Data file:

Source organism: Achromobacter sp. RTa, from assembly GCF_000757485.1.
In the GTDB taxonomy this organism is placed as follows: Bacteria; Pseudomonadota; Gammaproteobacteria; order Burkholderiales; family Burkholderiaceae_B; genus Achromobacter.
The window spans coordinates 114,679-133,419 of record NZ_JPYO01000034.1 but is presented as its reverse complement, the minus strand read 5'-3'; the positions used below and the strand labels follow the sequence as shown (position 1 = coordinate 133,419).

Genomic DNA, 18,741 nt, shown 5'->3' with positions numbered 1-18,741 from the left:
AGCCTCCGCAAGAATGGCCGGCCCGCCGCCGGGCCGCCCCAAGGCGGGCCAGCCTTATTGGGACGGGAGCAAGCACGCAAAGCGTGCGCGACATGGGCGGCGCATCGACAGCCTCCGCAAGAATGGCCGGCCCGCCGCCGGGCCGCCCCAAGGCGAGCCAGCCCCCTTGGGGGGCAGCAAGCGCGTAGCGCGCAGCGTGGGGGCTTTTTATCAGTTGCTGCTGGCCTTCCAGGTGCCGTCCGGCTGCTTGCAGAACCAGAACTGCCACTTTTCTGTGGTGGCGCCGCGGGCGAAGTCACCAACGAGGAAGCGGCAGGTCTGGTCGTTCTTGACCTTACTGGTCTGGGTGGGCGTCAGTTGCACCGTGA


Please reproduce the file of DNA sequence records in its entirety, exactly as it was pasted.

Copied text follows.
Source organism: Achromobacter sp. RTa, from assembly GCF_000757485.1.
In the GTDB taxonomy this organism is placed as follows: Bacteria; Pseudomonadota; Gammaproteobacteria; order Burkholderiales; family Burkholderiaceae_B; genus Achromobacter.
The window spans coordinates 114,679-133,419 of record NZ_JPYO01000034.1 but is presented as its reverse complement, the minus strand read 5'-3'; the positions used below and the strand labels follow the sequence as shown (position 1 = coordinate 133,419).

Genomic DNA, 18,741 nt, shown 5'->3' with positions numbered 1-18,741 from the left:
AGCCTCCGCAAGAATGGCCGGCCCGCCGCCGGGCCGCCCCAAGGCGGGCCAGCCTTATTGGGACGGGAGCAAGCACGCAAAGCGTGCGCGACATGGGCGGCGCATCGACAGCCTCCGCAAGAATGGCCGGCCCGCCGCCGGGCCGCCCCAAGGCGAGCCAGCCCCCTTGGGGGGCAGCAAGCGCGTAGCGCGCAGCGTGGGGGCTTTTTATCAGTTGCTGCTGGCCTTCCAGGTGCCGTCCGGCTGCTTGCAGAACCAGAACTGCCACTTTTCTGTGGTGGCGCCGCGGGCGAAGTCACCAACGAGGAAGCGGCAGGTCTGGTCGTTCTTGACCTTACTGGTCTGGGTGGGCGTCAGTTGCACCGTGA